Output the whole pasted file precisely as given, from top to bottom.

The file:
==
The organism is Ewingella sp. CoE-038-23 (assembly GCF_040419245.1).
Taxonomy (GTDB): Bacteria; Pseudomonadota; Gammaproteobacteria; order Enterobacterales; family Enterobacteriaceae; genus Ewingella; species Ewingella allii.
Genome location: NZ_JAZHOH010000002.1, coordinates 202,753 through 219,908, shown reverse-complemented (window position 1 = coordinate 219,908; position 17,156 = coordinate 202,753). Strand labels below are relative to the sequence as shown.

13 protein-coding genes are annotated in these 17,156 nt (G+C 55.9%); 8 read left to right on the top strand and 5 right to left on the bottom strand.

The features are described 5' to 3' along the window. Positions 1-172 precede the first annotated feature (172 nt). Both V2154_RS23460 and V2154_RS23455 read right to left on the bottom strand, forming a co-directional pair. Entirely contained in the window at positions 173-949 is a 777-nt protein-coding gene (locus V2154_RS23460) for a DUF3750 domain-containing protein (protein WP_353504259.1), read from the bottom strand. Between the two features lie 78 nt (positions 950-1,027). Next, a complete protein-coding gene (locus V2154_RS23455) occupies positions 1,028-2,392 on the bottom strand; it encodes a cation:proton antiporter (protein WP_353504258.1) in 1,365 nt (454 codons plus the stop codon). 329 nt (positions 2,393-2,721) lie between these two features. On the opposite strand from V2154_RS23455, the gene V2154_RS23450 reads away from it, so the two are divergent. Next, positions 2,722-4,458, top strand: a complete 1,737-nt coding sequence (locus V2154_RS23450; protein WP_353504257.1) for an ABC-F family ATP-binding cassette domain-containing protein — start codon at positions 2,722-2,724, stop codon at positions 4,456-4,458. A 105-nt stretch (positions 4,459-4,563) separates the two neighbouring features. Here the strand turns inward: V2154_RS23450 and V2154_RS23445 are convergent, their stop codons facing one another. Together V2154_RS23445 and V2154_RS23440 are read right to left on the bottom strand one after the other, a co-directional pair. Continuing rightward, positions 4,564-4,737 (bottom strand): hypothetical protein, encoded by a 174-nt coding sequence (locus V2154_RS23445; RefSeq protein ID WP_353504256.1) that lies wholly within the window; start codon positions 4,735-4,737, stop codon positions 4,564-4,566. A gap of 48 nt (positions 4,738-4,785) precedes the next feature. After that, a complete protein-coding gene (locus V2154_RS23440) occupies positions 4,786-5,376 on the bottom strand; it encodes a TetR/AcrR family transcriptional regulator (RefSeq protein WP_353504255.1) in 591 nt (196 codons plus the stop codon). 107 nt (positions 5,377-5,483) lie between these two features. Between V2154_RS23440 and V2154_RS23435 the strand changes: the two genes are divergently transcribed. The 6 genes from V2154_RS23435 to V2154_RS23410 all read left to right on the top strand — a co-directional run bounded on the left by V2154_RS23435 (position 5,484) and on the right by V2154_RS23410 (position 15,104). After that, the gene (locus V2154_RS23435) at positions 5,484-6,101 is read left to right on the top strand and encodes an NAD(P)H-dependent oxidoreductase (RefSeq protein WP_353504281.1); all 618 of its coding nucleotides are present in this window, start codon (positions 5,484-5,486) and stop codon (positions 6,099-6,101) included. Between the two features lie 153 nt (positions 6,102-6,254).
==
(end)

The organism is Ewingella sp. CoE-038-23 (assembly GCF_040419245.1).
Taxonomy (GTDB): Bacteria; Pseudomonadota; Gammaproteobacteria; order Enterobacterales; family Enterobacteriaceae; genus Ewingella; species Ewingella allii.
Genome location: NZ_JAZHOH010000002.1, coordinates 202,753 through 219,908, shown reverse-complemented (window position 1 = coordinate 219,908; position 17,156 = coordinate 202,753). Strand labels below are relative to the sequence as shown.

13 protein-coding genes are annotated in these 17,156 nt (G+C 55.9%); 8 read left to right on the top strand and 5 right to left on the bottom strand.

The features are described 5' to 3' along the window. Positions 1-172 precede the first annotated feature (172 nt). Both V2154_RS23460 and V2154_RS23455 read right to left on the bottom strand, forming a co-directional pair. Entirely contained in the window at positions 173-949 is a 777-nt protein-coding gene (locus V2154_RS23460) for a DUF3750 domain-containing protein (protein WP_353504259.1), read from the bottom strand. Between the two features lie 78 nt (positions 950-1,027). Next, a complete protein-coding gene (locus V2154_RS23455) occupies positions 1,028-2,392 on the bottom strand; it encodes a cation:proton antiporter (protein WP_353504258.1) in 1,365 nt (454 codons plus the stop codon). 329 nt (positions 2,393-2,721) lie between these two features. On the opposite strand from V2154_RS23455, the gene V2154_RS23450 reads away from it, so the two are divergent. Next, positions 2,722-4,458, top strand: a complete 1,737-nt coding sequence (locus V2154_RS23450; protein WP_353504257.1) for an ABC-F family ATP-binding cassette domain-containing protein — start codon at positions 2,722-2,724, stop codon at positions 4,456-4,458. A 105-nt stretch (positions 4,459-4,563) separates the two neighbouring features. Here the strand turns inward: V2154_RS23450 and V2154_RS23445 are convergent, their stop codons facing one another. Together V2154_RS23445 and V2154_RS23440 are read right to left on the bottom strand one after the other, a co-directional pair. Continuing rightward, positions 4,564-4,737 (bottom strand): hypothetical protein, encoded by a 174-nt coding sequence (locus V2154_RS23445; RefSeq protein ID WP_353504256.1) that lies wholly within the window; start codon positions 4,735-4,737, stop codon positions 4,564-4,566. A gap of 48 nt (positions 4,738-4,785) precedes the next feature. After that, a complete protein-coding gene (locus V2154_RS23440) occupies positions 4,786-5,376 on the bottom strand; it encodes a TetR/AcrR family transcriptional regulator (RefSeq protein WP_353504255.1) in 591 nt (196 codons plus the stop codon). 107 nt (positions 5,377-5,483) lie between these two features. Between V2154_RS23440 and V2154_RS23435 the strand changes: the two genes are divergently transcribed. The 6 genes from V2154_RS23435 to V2154_RS23410 all read left to right on the top strand — a co-directional run bounded on the left by V2154_RS23435 (position 5,484) and on the right by V2154_RS23410 (position 15,104). After that, the gene (locus V2154_RS23435) at positions 5,484-6,101 is read left to right on the top strand and encodes an NAD(P)H-dependent oxidoreductase (RefSeq protein WP_353504281.1); all 618 of its coding nucleotides are present in this window, start codon (positions 5,484-5,486) and stop codon (positions 6,099-6,101) included. Between the two features lie 153 nt (positions 6,102-6,254).